Some notes on stochastic physics

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ergospherical
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I wrote these "notes" up a couple of weeks ago when I was trying to see what I remembered and put a few different concepts in one place. There's a lot of material available for stochastic physics but there are very varied approaches between different sources (random, even).

Maybe somebody will find the content useful. It's not necessarily a topic which is covered in much depth in many courses. It's not rigorous, either. (Hence "physics-focussed"...)


Fokker-Planck

We'll look at a 1-dimensional case of a particle moving in a force-field ##f(x)## and subject to friction ##-\gamma \dot{x}##.$$\ddot{x} = - \gamma \dot{x} +f(x) + N(t)$$The term ##N(t)## is Gaussian white-noise, arising due to microscopic (thermal) effects. In the over-damped limit where ##|\ddot{x}| \ll \gamma |\dot{x}|##, this is simplified to a first order differential equation.$$\gamma \dot{x} = f(x) + N(t)$$You can re-write this by identifying the stochastic part ##N(t) dt## as proportional to increments ##dW## of a random Wiener process (in short, ##dW## follows a normal distribution with mean ##0## and variance ##dt##).$$dx = \frac{1}{\gamma} f(x) dt + \sqrt{\frac{2kT}{\gamma}} dW$$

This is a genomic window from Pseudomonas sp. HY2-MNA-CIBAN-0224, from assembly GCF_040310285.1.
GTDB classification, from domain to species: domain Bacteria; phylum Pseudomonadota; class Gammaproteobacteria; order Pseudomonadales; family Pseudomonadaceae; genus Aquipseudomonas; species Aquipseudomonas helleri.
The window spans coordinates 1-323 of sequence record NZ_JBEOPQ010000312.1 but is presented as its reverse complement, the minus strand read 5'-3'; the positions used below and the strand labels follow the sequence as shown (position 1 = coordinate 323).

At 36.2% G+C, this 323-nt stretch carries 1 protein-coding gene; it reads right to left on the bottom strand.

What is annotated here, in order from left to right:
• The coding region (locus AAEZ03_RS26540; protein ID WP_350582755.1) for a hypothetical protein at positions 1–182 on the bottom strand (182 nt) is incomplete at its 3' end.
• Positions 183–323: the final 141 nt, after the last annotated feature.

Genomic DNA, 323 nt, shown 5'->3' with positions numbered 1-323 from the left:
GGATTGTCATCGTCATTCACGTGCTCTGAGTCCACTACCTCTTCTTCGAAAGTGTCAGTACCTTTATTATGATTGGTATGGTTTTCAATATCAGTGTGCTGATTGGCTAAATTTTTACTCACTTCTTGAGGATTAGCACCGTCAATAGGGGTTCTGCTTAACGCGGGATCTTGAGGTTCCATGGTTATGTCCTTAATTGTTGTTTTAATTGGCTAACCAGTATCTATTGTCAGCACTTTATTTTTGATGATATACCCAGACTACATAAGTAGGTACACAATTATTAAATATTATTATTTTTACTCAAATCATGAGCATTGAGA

The coefficient ##\sqrt{2kT/\gamma} \equiv \sigma## of ##dW## is the standard deviation of the stochastic noise. The conversion of the stochastic differential equation above into the Fokker-Planck equation for the full probability density ##P(x,t)## is a textbook derivation (see `Kramers-Moyal expansion').$$\frac{\partial P}{\partial t} = - \frac{\partial}{\partial x} \left( \frac{f(x)}{\gamma} P\right) + \frac{\sigma^2}{2} \frac{\partial^2 P}{\partial x^2}$$If ##f(x) = f_0## is a constant, say, then the solution is a Gaussien with mean position ##\bar{x}(t) = (f_0/\gamma) t## and constant variance ##\sigma^2##,$$P(x,t) = \frac{1}{\sqrt{2\pi \sigma^2 t}} \exp \left(- \frac{(x-\bar{x}(t))^2}{2\sigma^2 t}\right)$$

Harmonic well & Ornstein-Uhlenbeck